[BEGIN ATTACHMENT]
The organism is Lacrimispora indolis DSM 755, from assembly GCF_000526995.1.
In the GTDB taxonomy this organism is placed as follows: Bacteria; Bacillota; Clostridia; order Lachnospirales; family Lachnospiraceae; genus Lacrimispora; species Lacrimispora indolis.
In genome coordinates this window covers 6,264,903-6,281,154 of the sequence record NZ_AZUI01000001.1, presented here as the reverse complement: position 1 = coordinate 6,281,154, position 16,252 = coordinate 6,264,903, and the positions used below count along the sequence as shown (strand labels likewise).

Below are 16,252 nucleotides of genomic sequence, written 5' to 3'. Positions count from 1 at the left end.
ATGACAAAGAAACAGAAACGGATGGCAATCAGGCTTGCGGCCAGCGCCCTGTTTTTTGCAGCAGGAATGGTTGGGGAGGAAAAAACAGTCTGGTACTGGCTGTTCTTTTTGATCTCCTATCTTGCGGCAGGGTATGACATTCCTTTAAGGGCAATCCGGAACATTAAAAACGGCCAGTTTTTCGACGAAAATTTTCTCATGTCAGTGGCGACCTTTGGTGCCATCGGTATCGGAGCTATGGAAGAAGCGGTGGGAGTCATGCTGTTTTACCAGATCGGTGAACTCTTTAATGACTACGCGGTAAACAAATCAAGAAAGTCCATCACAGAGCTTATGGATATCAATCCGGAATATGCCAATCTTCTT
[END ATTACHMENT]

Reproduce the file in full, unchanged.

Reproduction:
The organism is Lacrimispora indolis DSM 755, from assembly GCF_000526995.1.
In the GTDB taxonomy this organism is placed as follows: Bacteria; Bacillota; Clostridia; order Lachnospirales; family Lachnospiraceae; genus Lacrimispora; species Lacrimispora indolis.
In genome coordinates this window covers 6,264,903-6,281,154 of the sequence record NZ_AZUI01000001.1, presented here as the reverse complement: position 1 = coordinate 6,281,154, position 16,252 = coordinate 6,264,903, and the positions used below count along the sequence as shown (strand labels likewise).

Below are 16,252 nucleotides of genomic sequence, written 5' to 3'. Positions count from 1 at the left end.
ATGACAAAGAAACAGAAACGGATGGCAATCAGGCTTGCGGCCAGCGCCCTGTTTTTTGCAGCAGGAATGGTTGGGGAGGAAAAAACAGTCTGGTACTGGCTGTTCTTTTTGATCTCCTATCTTGCGGCAGGGTATGACATTCCTTTAAGGGCAATCCGGAACATTAAAAACGGCCAGTTTTTCGACGAAAATTTTCTCATGTCAGTGGCGACCTTTGGTGCCATCGGTATCGGAGCTATGGAAGAAGCGGTGGGAGTCATGCTGTTTTACCAGATCGGTGAACTCTTTAATGACTACGCGGTAAACAAATCAAGAAAGTCCATCACAGAGCTTATGGATATCAATCCGGAATATGCCAATCTTCTT